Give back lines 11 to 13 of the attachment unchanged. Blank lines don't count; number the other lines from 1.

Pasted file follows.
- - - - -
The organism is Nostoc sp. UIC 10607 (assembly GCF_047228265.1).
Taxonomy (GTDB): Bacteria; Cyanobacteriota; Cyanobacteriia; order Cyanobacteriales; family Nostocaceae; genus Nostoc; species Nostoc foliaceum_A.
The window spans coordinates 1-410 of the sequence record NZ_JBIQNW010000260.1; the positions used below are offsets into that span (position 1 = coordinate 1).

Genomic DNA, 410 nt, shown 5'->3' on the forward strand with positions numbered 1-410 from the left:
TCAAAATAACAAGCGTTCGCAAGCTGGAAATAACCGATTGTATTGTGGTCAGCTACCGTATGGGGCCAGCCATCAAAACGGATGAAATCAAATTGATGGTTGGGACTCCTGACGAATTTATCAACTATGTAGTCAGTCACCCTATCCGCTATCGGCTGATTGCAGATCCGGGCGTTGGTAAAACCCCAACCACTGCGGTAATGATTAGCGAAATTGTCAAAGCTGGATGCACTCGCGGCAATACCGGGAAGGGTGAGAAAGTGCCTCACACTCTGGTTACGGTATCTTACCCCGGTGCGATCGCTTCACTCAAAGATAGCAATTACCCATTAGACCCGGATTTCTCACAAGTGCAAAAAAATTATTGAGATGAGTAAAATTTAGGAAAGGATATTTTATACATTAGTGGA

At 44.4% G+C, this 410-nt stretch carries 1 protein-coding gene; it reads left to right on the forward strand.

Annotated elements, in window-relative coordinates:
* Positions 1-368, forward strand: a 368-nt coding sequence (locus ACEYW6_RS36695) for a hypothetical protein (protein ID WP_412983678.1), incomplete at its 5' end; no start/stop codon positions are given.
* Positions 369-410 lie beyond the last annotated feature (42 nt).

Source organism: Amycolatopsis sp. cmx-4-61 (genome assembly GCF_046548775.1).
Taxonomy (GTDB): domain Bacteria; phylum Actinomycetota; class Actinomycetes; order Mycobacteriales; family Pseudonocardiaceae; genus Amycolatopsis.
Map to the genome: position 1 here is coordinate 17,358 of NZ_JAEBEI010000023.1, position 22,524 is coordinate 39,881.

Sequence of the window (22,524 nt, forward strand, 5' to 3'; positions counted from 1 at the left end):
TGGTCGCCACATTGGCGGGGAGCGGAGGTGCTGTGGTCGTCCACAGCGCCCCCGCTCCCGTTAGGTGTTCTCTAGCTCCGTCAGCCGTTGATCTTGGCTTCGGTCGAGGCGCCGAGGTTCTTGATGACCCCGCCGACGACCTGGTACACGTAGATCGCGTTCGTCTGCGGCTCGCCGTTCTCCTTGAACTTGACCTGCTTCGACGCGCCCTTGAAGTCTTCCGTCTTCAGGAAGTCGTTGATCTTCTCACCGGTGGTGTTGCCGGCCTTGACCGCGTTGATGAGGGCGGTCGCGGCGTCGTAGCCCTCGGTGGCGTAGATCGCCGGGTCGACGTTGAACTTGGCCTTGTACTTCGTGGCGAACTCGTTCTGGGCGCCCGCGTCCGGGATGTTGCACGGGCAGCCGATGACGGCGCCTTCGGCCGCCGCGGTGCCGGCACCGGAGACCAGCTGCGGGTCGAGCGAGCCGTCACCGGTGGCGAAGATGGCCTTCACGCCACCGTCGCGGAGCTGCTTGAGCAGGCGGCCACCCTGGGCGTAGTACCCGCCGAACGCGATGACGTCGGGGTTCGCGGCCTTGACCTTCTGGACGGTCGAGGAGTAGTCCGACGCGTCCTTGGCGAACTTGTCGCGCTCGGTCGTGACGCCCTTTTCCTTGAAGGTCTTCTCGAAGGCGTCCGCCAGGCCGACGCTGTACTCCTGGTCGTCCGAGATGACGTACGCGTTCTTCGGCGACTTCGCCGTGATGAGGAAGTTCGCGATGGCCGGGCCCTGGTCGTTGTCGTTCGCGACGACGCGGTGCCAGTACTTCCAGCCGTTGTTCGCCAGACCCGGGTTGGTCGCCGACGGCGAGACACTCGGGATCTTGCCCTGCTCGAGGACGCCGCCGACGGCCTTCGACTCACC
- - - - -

Taxonomy (GTDB): domain Bacteria; phylum Actinomycetota; class Actinomycetes; order Mycobacteriales; family Pseudonocardiaceae; genus Amycolatopsis.
Map to the genome: position 1 here is coordinate 17,358 of NZ_JAEBEI010000023.1, position 22,524 is coordinate 39,881.

Sequence of the window (22,524 nt, forward strand, 5' to 3'; positions counted from 1 at the left end):